Photo credit: Eliott Reyna on Unsplash

Transforming the First Ten Minutes of Class

By Karen Gold

“You know what the problem is with kids these days? They don’t read!” As a veteran English teacher, I’ve heard this lament for years. And who or what’s to blame? Technology? Netflix? My colleagues and I shake our heads and laugh a little, almost resigned.

But I grew increasingly concerned and frustrated, especially as I listened to students talk about their reading. More often than not, I’d hear, “This book is so boring!” and students’ classroom engagement reflected the lament. Worse still, I’d hear others brag about getting through most of their high school careers without actually reading an entire book. Quite honestly, I worried it was a losing battle.

After attending Penny Kittle’s workshop on 180 Days: Two Teachers and the Quest to Engage and Empower Adolescents last summer, I made the decision to shift my teaching-. Like most teachers, I’ve done a lot of professional development. I’d come away refreshed and excited to try something new, but too often, it was challenging to incorporate a big, new idea into the fast-paced routine of school. Penny’s workshop was different. Something resonated with me that summer morning, and I thought, “I can do this. I WILL do this.”

On the first day of school, my students and I met in the library. Instead of going over a syllabus or introducing course expectations, the librarians and I gave brief book talks, sharing novels we had read or that we knew were well-received by young adults. When I invited my juniors to choose a book to read, they stared at me blankly.


Yes, anything.

One brave soul whispered, “I’ve never read The Outsiders. Can I actually read that?”


You mean I can actually read The Hate U Give? In class?


Wait, graphic novels count?


Their first homework assignment was to write me a letter about their relationship with reading. I was amazed by their honesty and vulnerability, especially since I hadn’t taught any of them before. Responses ranged from brutally honest (“Why do you English teachers only assign boring books?) to poignant (“I hate to read aloud because I’m afraid I’ll make a mistake and people will think I’m dumb.”). Most worried they were slow readers. One young woman wrote, “I love to read to escape the realities of the world. Call me a nerd, but until I enrolled here, reading was always my first source of entertainment.” In fact, more than a few wrote they loved to read . . . until they got to high school. What changed? What were we missing?

So what’s it been like? Does transformative sound like too strong of a word? I’ve been blown away by how reading for the first ten minutes of class has quickly become the norm in our routine. Most days I don’t even need to remind them. One skeptical colleague worried, “Ten minutes is a lot of class time,” but I’ve swapped those ten minutes for the small talk (How about those Red Sox? What’d you do this weekend?) and nagging reminders to put phones away or stop talking or take your homework out. They come in, they take their books out, and they read.

One young woman described the first ten minutes of class as “meditative.” Those few minutes of quiet reading not only serve as a welcome break from their noisy, demanding days, but I’ve found it sets the tone for the remainder of the class. Occasionally someone chuckles or sighs or even fist pumps. Last week, one self-described reluctant reader whooped, “YES!” pumping his fist in the air. While it disrupted the “meditative” quality of the class, it was more than worth it when he said, “I can’t put this down. You guys have to read it!” He was reading Dear Martin by Nic Stone, and when he finished the book in class, he sighed and put his head down. “I don’t want it to end.” When I asked him the last time he said that about a book, he replied, “Never.”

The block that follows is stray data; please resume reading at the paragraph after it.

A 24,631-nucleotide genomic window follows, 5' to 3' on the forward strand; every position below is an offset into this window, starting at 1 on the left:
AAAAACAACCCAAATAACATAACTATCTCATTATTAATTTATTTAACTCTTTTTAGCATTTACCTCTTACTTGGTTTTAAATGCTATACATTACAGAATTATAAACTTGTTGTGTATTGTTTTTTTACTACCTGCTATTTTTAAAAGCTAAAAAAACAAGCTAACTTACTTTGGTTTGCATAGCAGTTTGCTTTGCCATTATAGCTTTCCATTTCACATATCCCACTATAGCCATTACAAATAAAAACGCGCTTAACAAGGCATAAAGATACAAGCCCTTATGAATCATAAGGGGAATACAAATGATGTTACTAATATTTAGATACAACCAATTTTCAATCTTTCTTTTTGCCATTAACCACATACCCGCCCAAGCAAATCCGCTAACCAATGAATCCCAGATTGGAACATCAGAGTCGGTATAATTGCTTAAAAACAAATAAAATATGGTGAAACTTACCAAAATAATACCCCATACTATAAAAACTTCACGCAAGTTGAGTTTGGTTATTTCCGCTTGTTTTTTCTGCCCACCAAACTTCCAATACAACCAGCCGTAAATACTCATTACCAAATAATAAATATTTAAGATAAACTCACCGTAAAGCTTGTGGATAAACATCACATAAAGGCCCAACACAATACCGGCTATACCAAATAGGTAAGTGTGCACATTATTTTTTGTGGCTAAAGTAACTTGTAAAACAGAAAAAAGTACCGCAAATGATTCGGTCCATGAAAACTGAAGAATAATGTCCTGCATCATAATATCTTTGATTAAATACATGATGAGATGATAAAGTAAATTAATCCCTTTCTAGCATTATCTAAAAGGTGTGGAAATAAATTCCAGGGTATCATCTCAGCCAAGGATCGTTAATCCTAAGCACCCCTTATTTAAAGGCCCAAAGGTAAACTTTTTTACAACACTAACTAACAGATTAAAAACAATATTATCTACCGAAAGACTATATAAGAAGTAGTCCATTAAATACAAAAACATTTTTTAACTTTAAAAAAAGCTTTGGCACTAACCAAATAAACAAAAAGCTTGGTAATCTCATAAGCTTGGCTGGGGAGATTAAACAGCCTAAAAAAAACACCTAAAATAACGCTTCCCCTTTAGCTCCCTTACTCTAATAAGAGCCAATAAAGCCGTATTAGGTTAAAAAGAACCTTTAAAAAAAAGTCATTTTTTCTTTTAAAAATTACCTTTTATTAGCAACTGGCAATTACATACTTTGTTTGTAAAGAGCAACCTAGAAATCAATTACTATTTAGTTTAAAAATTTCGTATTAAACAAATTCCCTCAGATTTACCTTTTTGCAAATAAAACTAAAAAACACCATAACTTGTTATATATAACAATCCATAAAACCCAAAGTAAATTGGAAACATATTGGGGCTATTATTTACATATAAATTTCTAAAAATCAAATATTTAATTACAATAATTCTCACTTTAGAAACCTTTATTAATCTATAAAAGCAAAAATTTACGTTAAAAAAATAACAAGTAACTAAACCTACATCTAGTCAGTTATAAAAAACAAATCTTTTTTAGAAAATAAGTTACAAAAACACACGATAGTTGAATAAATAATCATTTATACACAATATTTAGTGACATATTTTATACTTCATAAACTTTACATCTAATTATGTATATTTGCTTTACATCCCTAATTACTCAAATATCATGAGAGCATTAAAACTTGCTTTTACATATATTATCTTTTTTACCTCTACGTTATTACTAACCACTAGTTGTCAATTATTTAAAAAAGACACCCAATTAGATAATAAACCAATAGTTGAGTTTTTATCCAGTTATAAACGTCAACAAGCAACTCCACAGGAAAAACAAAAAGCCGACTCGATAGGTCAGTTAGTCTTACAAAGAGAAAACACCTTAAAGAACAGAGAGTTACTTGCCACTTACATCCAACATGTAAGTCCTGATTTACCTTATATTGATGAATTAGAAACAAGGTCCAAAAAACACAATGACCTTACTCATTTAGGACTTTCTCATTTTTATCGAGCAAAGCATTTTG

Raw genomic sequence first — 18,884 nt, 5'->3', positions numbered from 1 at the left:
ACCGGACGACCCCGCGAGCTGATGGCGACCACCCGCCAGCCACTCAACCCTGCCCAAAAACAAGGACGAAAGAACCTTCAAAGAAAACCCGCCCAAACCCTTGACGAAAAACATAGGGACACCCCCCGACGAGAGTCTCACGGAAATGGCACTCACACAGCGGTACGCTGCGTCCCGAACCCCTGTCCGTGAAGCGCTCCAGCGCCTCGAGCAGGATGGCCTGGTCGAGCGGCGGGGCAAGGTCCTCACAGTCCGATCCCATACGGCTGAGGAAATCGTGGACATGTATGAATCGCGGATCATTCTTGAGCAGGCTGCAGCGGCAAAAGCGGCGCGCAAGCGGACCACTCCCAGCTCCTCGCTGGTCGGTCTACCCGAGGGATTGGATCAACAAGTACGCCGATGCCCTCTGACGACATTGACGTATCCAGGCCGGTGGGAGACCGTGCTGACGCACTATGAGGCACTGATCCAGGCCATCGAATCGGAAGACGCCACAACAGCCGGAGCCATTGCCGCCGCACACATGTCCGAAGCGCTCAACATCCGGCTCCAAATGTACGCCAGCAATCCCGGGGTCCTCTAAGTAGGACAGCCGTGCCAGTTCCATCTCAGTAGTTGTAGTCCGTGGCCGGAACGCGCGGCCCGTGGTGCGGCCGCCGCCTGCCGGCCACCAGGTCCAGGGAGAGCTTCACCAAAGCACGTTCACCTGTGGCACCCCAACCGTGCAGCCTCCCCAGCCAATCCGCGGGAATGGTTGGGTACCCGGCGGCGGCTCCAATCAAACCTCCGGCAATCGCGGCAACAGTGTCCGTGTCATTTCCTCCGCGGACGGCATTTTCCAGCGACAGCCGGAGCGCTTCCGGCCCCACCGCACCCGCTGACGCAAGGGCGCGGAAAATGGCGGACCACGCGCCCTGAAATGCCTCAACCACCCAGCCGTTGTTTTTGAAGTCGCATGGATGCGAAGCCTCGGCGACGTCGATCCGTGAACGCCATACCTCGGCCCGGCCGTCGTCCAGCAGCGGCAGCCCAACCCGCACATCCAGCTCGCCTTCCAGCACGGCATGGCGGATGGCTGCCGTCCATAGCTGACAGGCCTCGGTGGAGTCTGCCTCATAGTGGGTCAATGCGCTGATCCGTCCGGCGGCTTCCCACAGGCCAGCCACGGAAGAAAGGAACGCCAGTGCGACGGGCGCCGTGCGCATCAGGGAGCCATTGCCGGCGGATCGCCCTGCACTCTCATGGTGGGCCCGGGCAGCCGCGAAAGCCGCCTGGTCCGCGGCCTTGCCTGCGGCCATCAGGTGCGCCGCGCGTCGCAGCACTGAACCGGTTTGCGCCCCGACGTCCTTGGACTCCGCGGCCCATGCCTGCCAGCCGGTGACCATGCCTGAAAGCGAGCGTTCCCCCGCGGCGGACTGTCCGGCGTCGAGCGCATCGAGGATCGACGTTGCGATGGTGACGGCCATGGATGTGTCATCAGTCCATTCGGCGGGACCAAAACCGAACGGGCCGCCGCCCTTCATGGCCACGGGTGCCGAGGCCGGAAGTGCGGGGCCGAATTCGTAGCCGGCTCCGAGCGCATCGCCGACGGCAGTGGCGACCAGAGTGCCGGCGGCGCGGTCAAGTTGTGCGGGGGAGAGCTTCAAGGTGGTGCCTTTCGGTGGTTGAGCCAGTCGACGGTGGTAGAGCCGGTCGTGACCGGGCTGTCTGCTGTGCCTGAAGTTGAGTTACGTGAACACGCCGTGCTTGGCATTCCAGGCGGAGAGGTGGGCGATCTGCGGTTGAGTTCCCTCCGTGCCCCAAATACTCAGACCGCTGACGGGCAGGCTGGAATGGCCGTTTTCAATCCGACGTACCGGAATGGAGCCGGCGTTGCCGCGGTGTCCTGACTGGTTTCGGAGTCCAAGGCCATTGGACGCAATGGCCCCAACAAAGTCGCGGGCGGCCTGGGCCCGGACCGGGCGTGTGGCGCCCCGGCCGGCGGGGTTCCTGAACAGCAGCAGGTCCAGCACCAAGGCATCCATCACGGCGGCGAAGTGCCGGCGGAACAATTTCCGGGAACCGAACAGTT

We overheard another young man push a book toward his classmate, “Dude, I just finished this. You HAVE to read it!” Without my prompting, they recommend books to each other, and — no surprise — high schoolers are far more interested in what their classmates suggest than what I might have in mind. Some habits are harder to change. A few have been reluctant to “break up” with a book they’re not thoroughly enjoying, insisting they want to get through it. My goal is that their next book will be far more enjoyable.

The first quarter just ended. What have I noticed? I spend far less time “settling down” my class than I have in years past. They’ve settled into the routine of reading faster than I would have imagined. I’m lucky enough to hold most of my classes in the library, an ideal location for our new venture. The librarians are collaborative and as enthusiastic as my students and I are. They report that in the first two months of school almost 150 more novels were checked out than last year at this time! They’ve become the “go-to” people when a student finishes a book and is ready for the next.

Another boon is the change I’ve seen in my own reading. The first six weeks of school I read alongside my students and finished four books. One of my students begged me to read The Hate U Give once she finished it so we could talk about it. Alas, when I watched Penny Kittle and Kelly Gallagher’s webinar on 180 Days, I learned that time was better spent checking in with my students about their own reading. That being said, it feels as if we’ve created a community of readers, and I wouldn’t change that for anything!

Karen Gold is the Chair of the English Department at The Governor’s Academy, the oldest independent boarding school in the country. She teaches American Studies and Junior English and runs a boys’ dormitory.

Heinemann Publishing

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